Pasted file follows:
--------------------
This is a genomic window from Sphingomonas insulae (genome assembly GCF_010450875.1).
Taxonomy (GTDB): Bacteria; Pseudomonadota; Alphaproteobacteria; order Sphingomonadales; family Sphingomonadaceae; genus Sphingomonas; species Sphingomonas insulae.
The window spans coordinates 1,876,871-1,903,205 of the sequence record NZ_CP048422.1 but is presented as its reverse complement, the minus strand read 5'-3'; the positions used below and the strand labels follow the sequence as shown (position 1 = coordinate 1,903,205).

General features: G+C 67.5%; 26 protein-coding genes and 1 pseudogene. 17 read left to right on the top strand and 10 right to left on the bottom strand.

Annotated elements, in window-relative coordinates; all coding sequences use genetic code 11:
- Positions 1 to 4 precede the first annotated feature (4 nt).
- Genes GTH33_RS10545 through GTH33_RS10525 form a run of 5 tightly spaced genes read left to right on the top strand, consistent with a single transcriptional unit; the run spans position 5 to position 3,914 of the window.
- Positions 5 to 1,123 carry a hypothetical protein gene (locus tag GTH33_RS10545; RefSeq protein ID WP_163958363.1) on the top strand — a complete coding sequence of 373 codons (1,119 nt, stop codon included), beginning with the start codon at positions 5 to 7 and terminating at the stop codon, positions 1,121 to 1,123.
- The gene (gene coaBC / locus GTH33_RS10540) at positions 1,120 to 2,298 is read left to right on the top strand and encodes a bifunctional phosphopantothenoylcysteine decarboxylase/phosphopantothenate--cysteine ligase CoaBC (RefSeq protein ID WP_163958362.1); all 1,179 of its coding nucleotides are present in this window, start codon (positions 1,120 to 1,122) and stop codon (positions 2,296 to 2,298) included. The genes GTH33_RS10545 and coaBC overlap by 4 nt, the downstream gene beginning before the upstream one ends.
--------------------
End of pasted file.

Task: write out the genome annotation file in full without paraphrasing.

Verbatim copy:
This is a genomic window from Sphingomonas insulae (genome assembly GCF_010450875.1).
Taxonomy (GTDB): Bacteria; Pseudomonadota; Alphaproteobacteria; order Sphingomonadales; family Sphingomonadaceae; genus Sphingomonas; species Sphingomonas insulae.
The window spans coordinates 1,876,871-1,903,205 of the sequence record NZ_CP048422.1 but is presented as its reverse complement, the minus strand read 5'-3'; the positions used below and the strand labels follow the sequence as shown (position 1 = coordinate 1,903,205).

General features: G+C 67.5%; 26 protein-coding genes and 1 pseudogene. 17 read left to right on the top strand and 10 right to left on the bottom strand.

Annotated elements, in window-relative coordinates; all coding sequences use genetic code 11:
- Positions 1 to 4 precede the first annotated feature (4 nt).
- Genes GTH33_RS10545 through GTH33_RS10525 form a run of 5 tightly spaced genes read left to right on the top strand, consistent with a single transcriptional unit; the run spans position 5 to position 3,914 of the window.
- Positions 5 to 1,123 carry a hypothetical protein gene (locus tag GTH33_RS10545; RefSeq protein ID WP_163958363.1) on the top strand — a complete coding sequence of 373 codons (1,119 nt, stop codon included), beginning with the start codon at positions 5 to 7 and terminating at the stop codon, positions 1,121 to 1,123.
- The gene (gene coaBC / locus GTH33_RS10540) at positions 1,120 to 2,298 is read left to right on the top strand and encodes a bifunctional phosphopantothenoylcysteine decarboxylase/phosphopantothenate--cysteine ligase CoaBC (RefSeq protein ID WP_163958362.1); all 1,179 of its coding nucleotides are present in this window, start codon (positions 1,120 to 1,122) and stop codon (positions 2,296 to 2,298) included. The genes GTH33_RS10545 and coaBC overlap by 4 nt, the downstream gene beginning before the upstream one ends.